By Darlena Cunha
June 9, 2017
IDEAS

Darlena Cunha is a contributor to TIME


I’m a blue parent in a red state. I ignored the warning signs and believed the polls. Buoyed by my social media bubble, I was so sure Hillary Clinton would be our president that I didn’t work hard enough to make it happen. I saw the Donald Trump signs going up around my neighborhood, and I simply drove on.

But my little blue world is much littler than I’d ever imagined. It doesn’t extend even as far as my kids’ public elementary school — a place you would think safe from politicization and indoctrination, but alas.

When Trump made his first address, my young daughter watched it on TV in school. “My teacher kept talking about how great Trump will be and saying, ‘Yes!’ when he talked, mama,” she told me in the car on our way home from school. “I didn’t say much, but I only let one tear out. Don’t worry, mama. I didn’t cry big. No one saw.”

My heart broke.

During such an historic transition, I hardly expected the teachers to remain silent. Blue or red, beliefs aside, my third-grade girls have the wherewithal and the desire to know about what is going on around them, and the schools would be doing a disservice to ignore it. Education cannot exist in a vacuum.

But education cannot be flooded with partisanship, either. At eight years old, my twin daughters don’t have the capacity to parse opinion from fact, a skill that is more than ever necessary. They believe what their elders say, they take it at face value. So what should parents do when partisan politics enter the classroom?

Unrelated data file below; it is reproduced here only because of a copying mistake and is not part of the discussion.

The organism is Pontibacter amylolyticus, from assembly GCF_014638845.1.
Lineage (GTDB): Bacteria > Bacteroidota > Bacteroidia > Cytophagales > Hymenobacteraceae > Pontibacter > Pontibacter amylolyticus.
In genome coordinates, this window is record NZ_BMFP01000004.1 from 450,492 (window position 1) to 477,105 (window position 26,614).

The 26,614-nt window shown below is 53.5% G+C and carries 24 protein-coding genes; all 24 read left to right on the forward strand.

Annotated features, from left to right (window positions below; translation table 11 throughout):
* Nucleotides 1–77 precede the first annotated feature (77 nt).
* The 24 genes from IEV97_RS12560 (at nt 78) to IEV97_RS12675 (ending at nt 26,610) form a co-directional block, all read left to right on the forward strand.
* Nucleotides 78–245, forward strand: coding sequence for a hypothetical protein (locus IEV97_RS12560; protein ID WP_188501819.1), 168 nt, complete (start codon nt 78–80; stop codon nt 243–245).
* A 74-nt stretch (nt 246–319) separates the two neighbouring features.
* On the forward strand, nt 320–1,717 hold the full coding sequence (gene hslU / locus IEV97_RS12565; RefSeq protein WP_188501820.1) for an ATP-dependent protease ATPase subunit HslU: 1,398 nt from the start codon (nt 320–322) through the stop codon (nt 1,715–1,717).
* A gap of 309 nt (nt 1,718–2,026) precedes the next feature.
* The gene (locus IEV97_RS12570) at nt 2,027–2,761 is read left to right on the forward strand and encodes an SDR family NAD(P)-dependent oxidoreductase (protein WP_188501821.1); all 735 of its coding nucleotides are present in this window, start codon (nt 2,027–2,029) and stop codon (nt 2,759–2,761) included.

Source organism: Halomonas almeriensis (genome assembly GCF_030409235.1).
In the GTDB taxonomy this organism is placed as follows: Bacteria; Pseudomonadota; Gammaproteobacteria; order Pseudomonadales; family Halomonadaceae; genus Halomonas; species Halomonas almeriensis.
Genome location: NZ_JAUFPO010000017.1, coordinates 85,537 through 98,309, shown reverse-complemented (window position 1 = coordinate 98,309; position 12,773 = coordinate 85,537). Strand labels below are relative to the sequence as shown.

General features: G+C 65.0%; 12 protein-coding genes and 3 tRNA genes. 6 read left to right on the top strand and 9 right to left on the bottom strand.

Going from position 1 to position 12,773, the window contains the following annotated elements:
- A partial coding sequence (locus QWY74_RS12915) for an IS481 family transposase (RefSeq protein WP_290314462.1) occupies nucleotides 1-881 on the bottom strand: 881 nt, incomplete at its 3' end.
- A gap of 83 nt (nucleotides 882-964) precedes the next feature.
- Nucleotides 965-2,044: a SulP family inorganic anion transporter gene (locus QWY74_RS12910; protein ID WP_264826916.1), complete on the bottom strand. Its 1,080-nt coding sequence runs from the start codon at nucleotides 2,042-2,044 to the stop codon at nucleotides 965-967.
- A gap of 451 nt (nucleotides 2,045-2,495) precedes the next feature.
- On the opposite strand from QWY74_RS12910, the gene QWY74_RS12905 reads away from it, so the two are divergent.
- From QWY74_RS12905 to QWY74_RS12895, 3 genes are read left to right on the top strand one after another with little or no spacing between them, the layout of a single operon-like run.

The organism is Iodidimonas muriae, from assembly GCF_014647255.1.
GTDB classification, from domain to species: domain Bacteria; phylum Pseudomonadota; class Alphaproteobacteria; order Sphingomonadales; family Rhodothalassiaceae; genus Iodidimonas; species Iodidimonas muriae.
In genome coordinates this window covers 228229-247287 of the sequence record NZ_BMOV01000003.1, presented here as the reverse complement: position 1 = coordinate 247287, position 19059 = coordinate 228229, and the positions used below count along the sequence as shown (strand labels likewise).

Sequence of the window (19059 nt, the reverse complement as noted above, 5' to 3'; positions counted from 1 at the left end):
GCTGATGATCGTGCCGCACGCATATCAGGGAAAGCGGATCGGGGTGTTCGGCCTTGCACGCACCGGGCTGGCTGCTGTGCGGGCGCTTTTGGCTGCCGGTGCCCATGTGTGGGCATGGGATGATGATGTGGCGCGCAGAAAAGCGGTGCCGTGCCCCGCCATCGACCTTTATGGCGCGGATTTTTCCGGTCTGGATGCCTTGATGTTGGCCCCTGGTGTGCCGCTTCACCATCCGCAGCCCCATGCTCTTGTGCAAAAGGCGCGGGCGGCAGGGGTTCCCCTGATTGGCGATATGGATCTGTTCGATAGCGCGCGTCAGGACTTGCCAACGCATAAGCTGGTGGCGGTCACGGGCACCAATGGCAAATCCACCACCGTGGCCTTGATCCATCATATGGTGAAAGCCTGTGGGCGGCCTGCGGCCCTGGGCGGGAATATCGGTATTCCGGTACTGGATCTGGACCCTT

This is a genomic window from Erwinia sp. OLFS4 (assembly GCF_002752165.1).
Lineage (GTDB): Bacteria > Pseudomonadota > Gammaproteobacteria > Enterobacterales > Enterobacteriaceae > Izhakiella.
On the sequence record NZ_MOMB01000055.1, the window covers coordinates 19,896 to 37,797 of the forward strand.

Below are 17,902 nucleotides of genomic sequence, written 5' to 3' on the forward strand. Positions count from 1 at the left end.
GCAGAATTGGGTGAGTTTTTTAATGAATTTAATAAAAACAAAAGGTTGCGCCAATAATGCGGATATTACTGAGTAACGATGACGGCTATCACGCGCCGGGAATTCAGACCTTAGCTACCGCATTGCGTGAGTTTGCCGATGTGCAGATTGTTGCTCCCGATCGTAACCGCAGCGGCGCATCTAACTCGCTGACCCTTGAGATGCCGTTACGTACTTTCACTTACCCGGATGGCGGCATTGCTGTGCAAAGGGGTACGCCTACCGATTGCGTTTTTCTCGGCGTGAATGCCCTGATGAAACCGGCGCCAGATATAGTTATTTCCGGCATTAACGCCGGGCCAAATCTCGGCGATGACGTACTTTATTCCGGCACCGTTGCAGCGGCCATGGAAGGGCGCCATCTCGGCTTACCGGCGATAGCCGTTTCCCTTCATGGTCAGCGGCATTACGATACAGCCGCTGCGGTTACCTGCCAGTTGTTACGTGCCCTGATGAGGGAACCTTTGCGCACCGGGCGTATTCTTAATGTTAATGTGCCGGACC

“The majority of the country voted for Donald Trump, and the Democrats are sore losers and need to stop, my teacher said,” my daughter piped up as I drove them home from school. “She says he’s going to do all good things for the country and that Hillary was a liar and bad.”

The words stopped me cold. I knew her teacher was a Trump supporter. The day after the election, my daughter came home talking about how happy her teacher was, how America would be saved, how the good guys won.

I’m okay with that. I’m okay with teachers being people and having opinions and feelings. I want my kids to view the normal rise and fall of emotion that comes with political upheaval, both happy or sad.

What gave me pause was the continued propaganda aimed at young kids, without intention, but still there. The teacher told my kid’s classroom that Clinton hurt little kids. She fell for the child sex-ring story, and gave a watered-down version to third-graders. During playdates, even now in the heat of almost-summer, my children continue to correct their classmates about whether or not Hillary Clinton has been in jail. Three times.

It’s not just liberals who are worried about in-school politics. Conservatives have been fighting it for years, as well.

Holly Moore, an acquaintance of mine, is a parent of a five-year-old in Denver, Colorado. She’s a Trump supporter in Clinton territory. While her daughter is only in kindergarten, Moore believes the more liberal personal politics of teachers at school might seep into the education they’re giving.

“I don’t think that teachers should use their platform for politics, although I think they do do that,” she said. “If it’s appropriate for the curriculum, that’s fine, but educational institutions in general are primarily liberal, and I think kids are being educated in that ideology as a whole.”